Now, Britain appears to have adopted China's tried and tested method, as speculation mounted yesterday over the claim that the Oscar-winning British film director Danny Boyle would be overseeing the opening ceremony of the London 2012 Olympic Games.

Organisers are believed to have approached Boyle, who directed the international box-office hit Slumdog Millionaire, to direct the opening ceremony, which will take place at the newly constructed Olympic stadium in Stratford.

Ever since the spectacular opening of the Beijing Olympics in 2008, directed by Yimou, British organisers have hoped to emulate it with their own production in two years' time.

A spokeswoman from the London Organising Committee of the Olympic and Paralympic Games (Locog) said she could not confirm Boyle's involvement, or the rumour that organisers were in logistical talks with him.

She added that no contracts had yet been signed and that they were in talks with a number of people about availability. "A lot of talented people would like to be involved that may have other commitments," she said.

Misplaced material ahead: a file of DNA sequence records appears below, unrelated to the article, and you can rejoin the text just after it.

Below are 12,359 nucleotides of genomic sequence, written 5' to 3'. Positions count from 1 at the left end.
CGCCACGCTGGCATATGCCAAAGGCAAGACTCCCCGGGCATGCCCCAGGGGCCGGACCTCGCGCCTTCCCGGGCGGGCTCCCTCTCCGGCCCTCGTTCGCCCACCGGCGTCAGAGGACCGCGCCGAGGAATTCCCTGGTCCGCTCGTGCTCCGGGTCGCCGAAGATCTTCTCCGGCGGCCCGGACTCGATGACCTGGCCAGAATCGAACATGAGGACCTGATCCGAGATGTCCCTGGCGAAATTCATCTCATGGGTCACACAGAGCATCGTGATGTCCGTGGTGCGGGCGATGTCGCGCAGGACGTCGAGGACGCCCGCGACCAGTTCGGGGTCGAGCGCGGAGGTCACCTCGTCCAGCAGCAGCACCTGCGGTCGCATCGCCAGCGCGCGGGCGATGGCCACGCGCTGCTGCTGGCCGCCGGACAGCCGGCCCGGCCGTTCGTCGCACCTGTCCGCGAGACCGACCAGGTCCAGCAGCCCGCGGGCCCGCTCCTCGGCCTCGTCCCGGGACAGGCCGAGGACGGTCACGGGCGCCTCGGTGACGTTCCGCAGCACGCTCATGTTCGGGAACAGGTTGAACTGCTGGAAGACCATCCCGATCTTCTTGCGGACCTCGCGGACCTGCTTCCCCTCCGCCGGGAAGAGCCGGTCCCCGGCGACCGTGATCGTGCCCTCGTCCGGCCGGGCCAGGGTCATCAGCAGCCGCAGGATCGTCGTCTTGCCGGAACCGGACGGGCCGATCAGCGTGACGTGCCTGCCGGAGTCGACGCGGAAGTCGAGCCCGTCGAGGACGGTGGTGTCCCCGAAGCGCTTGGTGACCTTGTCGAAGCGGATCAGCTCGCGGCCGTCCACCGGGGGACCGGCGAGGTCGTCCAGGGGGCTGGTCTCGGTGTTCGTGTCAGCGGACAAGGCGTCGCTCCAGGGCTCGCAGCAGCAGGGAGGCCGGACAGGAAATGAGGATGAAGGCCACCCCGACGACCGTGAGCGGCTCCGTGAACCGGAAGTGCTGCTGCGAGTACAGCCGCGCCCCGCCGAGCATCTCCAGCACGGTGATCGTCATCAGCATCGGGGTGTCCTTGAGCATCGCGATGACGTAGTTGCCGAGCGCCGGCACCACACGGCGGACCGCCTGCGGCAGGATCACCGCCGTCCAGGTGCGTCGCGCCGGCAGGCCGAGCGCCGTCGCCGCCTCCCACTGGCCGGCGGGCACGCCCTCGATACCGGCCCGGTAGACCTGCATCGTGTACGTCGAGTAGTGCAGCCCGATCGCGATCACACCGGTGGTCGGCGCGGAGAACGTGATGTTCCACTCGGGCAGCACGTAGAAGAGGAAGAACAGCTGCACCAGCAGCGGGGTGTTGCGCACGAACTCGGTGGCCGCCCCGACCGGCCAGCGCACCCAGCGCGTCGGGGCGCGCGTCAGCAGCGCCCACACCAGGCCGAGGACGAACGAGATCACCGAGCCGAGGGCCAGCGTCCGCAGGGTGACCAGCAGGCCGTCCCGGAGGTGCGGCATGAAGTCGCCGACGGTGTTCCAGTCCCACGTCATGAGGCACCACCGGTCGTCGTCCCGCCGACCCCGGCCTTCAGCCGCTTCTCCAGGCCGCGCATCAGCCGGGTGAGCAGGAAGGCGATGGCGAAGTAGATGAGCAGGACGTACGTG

However, there is a mounting belief that Boyle is seen as the answer to organisers' dreams. An unnamed senior source was quoted as saying: "We want the most imaginative ceremony the world has ever seen".

Another insider added: "Nothing has been signed yet, but we do fully expect him [Boyle] to do it."

Boyle, 53, has spoken of his admiration for the Games in the past and issued no denial over this latest claim. The director, who lives near the site of the Games in east London, praised the competition. "It feels like it's a project that will bed itself in the East End and do a lot of good," he said.